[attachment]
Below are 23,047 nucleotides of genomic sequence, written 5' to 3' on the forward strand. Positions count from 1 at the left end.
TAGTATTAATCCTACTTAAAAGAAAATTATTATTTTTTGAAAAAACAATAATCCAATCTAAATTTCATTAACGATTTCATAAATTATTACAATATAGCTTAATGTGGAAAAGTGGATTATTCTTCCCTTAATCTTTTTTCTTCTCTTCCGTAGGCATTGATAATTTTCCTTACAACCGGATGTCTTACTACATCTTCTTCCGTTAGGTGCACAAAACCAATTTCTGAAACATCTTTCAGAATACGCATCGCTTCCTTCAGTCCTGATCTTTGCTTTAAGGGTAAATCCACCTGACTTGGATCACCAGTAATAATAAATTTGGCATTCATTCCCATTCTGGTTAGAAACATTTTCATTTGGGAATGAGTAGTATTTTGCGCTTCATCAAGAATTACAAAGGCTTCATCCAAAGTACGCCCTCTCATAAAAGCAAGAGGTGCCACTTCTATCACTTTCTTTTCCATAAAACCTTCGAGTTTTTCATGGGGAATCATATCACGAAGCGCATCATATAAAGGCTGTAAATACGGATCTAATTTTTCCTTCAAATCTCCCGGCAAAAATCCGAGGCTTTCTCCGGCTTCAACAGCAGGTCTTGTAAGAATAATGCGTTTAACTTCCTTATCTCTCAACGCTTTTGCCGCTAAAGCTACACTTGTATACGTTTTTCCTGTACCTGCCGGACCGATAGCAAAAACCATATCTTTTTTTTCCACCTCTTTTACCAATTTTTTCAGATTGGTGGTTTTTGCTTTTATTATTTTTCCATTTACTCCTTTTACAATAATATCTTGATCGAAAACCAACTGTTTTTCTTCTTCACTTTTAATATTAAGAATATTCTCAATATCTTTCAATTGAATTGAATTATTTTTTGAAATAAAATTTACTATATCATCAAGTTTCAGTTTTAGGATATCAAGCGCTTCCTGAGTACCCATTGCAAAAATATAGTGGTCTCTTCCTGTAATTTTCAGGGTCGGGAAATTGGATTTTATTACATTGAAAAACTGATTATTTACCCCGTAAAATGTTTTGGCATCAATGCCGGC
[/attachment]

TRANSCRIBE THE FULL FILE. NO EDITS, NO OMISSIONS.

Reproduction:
Below are 23,047 nucleotides of genomic sequence, written 5' to 3' on the forward strand. Positions count from 1 at the left end.
TAGTATTAATCCTACTTAAAAGAAAATTATTATTTTTTGAAAAAACAATAATCCAATCTAAATTTCATTAACGATTTCATAAATTATTACAATATAGCTTAATGTGGAAAAGTGGATTATTCTTCCCTTAATCTTTTTTCTTCTCTTCCGTAGGCATTGATAATTTTCCTTACAACCGGATGTCTTACTACATCTTCTTCCGTTAGGTGCACAAAACCAATTTCTGAAACATCTTTCAGAATACGCATCGCTTCCTTCAGTCCTGATCTTTGCTTTAAGGGTAAATCCACCTGACTTGGATCACCAGTAATAATAAATTTGGCATTCATTCCCATTCTGGTTAGAAACATTTTCATTTGGGAATGAGTAGTATTTTGCGCTTCATCAAGAATTACAAAGGCTTCATCCAAAGTACGCCCTCTCATAAAAGCAAGAGGTGCCACTTCTATCACTTTCTTTTCCATAAAACCTTCGAGTTTTTCATGGGGAATCATATCACGAAGCGCATCATATAAAGGCTGTAAATACGGATCTAATTTTTCCTTCAAATCTCCCGGCAAAAATCCGAGGCTTTCTCCGGCTTCAACAGCAGGTCTTGTAAGAATAATGCGTTTAACTTCCTTATCTCTCAACGCTTTTGCCGCTAAAGCTACACTTGTATACGTTTTTCCTGTACCTGCCGGACCGATAGCAAAAACCATATCTTTTTTTTCCACCTCTTTTACCAATTTTTTCAGATTGGTGGTTTTTGCTTTTATTATTTTTCCATTTACTCCTTTTACAATAATATCTTGATCGAAAACCAACTGTTTTTCTTCTTCACTTTTAATATTAAGAATATTCTCAATATCTTTCAATTGAATTGAATTATTTTTTGAAATAAAATTTACTATATCATCAAGTTTCAGTTTTAGGATATCAAGCGCTTCCTGAGTACCCATTGCAAAAATATAGTGGTCTCTTCCTGTAATTTTCAGGGTCGGGAAATTGGATTTTATTACATTGAAAAACTGATTATTTACCCCGTAAAATGTTTTGGCATCAATGCCGGC